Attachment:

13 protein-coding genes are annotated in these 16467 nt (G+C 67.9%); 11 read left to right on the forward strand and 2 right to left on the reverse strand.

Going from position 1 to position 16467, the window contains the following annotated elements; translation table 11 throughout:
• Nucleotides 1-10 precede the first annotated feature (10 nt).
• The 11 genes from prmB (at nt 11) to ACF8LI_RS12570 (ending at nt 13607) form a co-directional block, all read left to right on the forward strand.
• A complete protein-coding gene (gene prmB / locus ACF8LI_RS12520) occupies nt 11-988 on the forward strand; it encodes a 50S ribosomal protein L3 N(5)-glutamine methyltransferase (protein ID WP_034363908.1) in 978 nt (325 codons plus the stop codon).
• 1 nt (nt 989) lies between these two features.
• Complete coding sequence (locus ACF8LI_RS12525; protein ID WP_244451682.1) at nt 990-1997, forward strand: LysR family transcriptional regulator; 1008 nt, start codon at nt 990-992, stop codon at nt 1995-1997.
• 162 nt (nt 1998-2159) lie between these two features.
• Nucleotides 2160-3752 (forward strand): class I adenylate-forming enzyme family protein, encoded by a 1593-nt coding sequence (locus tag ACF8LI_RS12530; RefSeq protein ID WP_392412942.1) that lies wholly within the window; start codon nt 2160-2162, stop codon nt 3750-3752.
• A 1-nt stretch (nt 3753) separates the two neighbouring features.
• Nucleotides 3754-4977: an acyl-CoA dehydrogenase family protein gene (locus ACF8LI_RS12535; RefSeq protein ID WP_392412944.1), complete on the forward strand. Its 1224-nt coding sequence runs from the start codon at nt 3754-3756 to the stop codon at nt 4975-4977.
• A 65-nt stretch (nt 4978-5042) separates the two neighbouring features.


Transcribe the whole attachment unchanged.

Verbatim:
13 protein-coding genes are annotated in these 16467 nt (G+C 67.9%); 11 read left to right on the forward strand and 2 right to left on the reverse strand.

Going from position 1 to position 16467, the window contains the following annotated elements; translation table 11 throughout:
• Nucleotides 1-10 precede the first annotated feature (10 nt).
• The 11 genes from prmB (at nt 11) to ACF8LI_RS12570 (ending at nt 13607) form a co-directional block, all read left to right on the forward strand.
• A complete protein-coding gene (gene prmB / locus ACF8LI_RS12520) occupies nt 11-988 on the forward strand; it encodes a 50S ribosomal protein L3 N(5)-glutamine methyltransferase (protein ID WP_034363908.1) in 978 nt (325 codons plus the stop codon).
• 1 nt (nt 989) lies between these two features.
• Complete coding sequence (locus ACF8LI_RS12525; protein ID WP_244451682.1) at nt 990-1997, forward strand: LysR family transcriptional regulator; 1008 nt, start codon at nt 990-992, stop codon at nt 1995-1997.
• 162 nt (nt 1998-2159) lie between these two features.
• Nucleotides 2160-3752 (forward strand): class I adenylate-forming enzyme family protein, encoded by a 1593-nt coding sequence (locus tag ACF8LI_RS12530; RefSeq protein ID WP_392412942.1) that lies wholly within the window; start codon nt 2160-2162, stop codon nt 3750-3752.
• A 1-nt stretch (nt 3753) separates the two neighbouring features.
• Nucleotides 3754-4977: an acyl-CoA dehydrogenase family protein gene (locus ACF8LI_RS12535; RefSeq protein ID WP_392412944.1), complete on the forward strand. Its 1224-nt coding sequence runs from the start codon at nt 3754-3756 to the stop codon at nt 4975-4977.
• A 65-nt stretch (nt 4978-5042) separates the two neighbouring features.